The most extensive year of development so far
Construction on-site continued throughout 2016. The main construction projects included the continued construction of the powerhouse and installation of the steam supply system, as well as drilling work which began in the spring. Work was carried out on the design and manufacture of electrical and mechanical equipment, parts of which arrived on-site at the end of the year. There were 240 employees working on-site at the peak of construction which marks the most extensive year of on-site construction work, so far.
7400 m3 of concrete used to construct the powerhouse
Work continued on the construction of the powerhouse in 2016, including large-scale projects such as concrete work on the turbine halls and outdoor cladding as well as work on the ventilation system, electrics and plumbing. Construction on the powerhouse is expected to reach completion in the first quarter of 2017.
Total length of steam pipeline approx. 6 km
Metal welding work was carried out at the beginning of 2016. The welding work was completed in Húsavík and the welded pipes were then transported to the site. Improved weather conditions in the spring meant that work could go ahead on laying and insulating pipelines as well as installing other equipment. Ongoing favourable weather conditions allowed work to continue until the Christmas period. A milestone was reached on the 20th of December when the first phase of the steam supply system was pressure tested and began operations. Work on the steam supply system is expected to reach completion in the autumn of 2017.
An agreement was signed with IDC at the beginning of 2016 for drilling work on anything up to 10 production wells. Drilling began at the end of April. Four wells were drilled and well testing has begun on two of these to evaluate their performance; the results are so far promising. Drilling will continue in 2017 to supply steam for the second phase of the project.
Turbines from Japan to Þeistareykir
Work continued on the design and manufacture of mechanical equipment throughout the year. Work began on the installation of the first cooling tower in May and was completed by October. A major milestone was reached when the first machine set arrived in Iceland which consists of a generator, turbine and condenser, as well as other smaller equipment. The machine set was transported to Þeistareykir in December and the total weight of the equipment was 197 tonnes (220 tonnes including the towing equipment). This is one of the heaviest loads carried on Iceland’s road network. Installation work commenced in early 2017.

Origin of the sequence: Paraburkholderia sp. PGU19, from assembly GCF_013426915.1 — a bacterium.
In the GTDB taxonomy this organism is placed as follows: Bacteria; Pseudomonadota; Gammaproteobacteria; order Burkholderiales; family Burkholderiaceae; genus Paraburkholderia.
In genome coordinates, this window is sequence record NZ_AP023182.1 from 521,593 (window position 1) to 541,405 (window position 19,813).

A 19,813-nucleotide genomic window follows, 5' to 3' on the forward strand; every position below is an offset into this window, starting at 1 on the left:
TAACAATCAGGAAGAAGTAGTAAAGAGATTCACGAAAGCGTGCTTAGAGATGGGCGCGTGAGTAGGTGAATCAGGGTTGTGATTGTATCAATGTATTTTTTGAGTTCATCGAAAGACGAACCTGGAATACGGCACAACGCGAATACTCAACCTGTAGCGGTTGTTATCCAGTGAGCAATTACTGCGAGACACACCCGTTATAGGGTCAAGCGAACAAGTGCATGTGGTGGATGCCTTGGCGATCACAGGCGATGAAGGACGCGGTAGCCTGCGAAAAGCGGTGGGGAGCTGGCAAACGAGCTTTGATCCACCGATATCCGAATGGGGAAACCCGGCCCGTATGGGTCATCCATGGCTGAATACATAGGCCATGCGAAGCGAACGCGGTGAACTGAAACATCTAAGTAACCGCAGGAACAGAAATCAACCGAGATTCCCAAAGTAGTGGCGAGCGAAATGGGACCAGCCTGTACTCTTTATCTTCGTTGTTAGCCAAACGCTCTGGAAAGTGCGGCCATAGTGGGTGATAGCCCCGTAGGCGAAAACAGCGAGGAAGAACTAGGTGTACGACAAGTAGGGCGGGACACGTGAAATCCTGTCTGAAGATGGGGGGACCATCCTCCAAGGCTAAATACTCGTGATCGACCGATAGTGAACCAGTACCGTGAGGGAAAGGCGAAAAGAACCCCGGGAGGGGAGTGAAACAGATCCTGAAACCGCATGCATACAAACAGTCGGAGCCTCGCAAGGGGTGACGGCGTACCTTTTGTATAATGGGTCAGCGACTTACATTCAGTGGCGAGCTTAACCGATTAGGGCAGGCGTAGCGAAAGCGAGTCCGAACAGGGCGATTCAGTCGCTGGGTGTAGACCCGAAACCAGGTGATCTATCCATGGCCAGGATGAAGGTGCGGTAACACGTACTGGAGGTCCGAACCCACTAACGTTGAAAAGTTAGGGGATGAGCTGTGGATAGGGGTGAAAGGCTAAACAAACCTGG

Icelandic electrical solutions and labour
Work on the design of the control system began in early 2016 and was carried out by ABB contractors. The year was mostly spent on the design and programming of equipment which was then tested at the end of the year in Akureyri. The control system was tested extensively and every attempt was made to simulate actual, on-site operations.
Work on the design of the station’s infrastructure, i.e. electrical equipment began at the beginning of 2016 and was carried out by Rafeyri contractors. Work continued on the design and manufacture of mechanical equipment throughout the year including 11 kV distribution panels and 400 V electrical cabinets. Developers began preparation work on-site in the autumn and equipment was delivered to the site in December. The equipment will be connected in the first part of 2017.
A conversation with society
Many measures were taken in 2016 to inform the public about the project and its progress. A promotional video for environmental monitoring was released in January, a newsletter was published in March and an information pamphlet on the project was released in July and made available on the Company website. An open house was held in early July and the cornerstone was laid for the station in September. The progress of the project was also updated on the project website and a number of interested parties visited us on-site. Numerous smaller meetings were held with the various stakeholders in the area. The emphasis on dialogue and consultation will continue.
An open house was held at Þeistareykir on the 3rd of July and up to 300 guests attended. Visitors were invited to view the station and site and a brief presentation was given on the status of the project as well as a tour of the area. Guests were offered refreshments and an opportunity to chat with staff about the project. Landsvirkjun plans to hold another open house in 2017. We would like to thank all those who attended and welcome them to visit us next summer.
Cornerstone laid at the powerhouse
The President of Iceland, Mr. Guðni Th. Jóhannesson, laid the cornerstone on the 23rd of September at the Þeistareykir Geothermal Power Station. A large crowd attended the ceremony which took place in the powerhouse. The President, Mr. Guðni Th. Jóhannesson, Jonas Thor Gudmundsson, Chairman of the Board at Landsvirkjun, Hörður Arnarson, CEO of Landsvirkjun, Bjarni Benediktsson, Minister of Finance and Economic Affairs and Valur Knútsson, the Project Manager at the Þeistareykir Geothermal Power Station all addressed the audience. Hildur Ríkharðsdóttir, Project Manager and Einar Erlingsson, Site Engineer helped the president lay the cornerstone.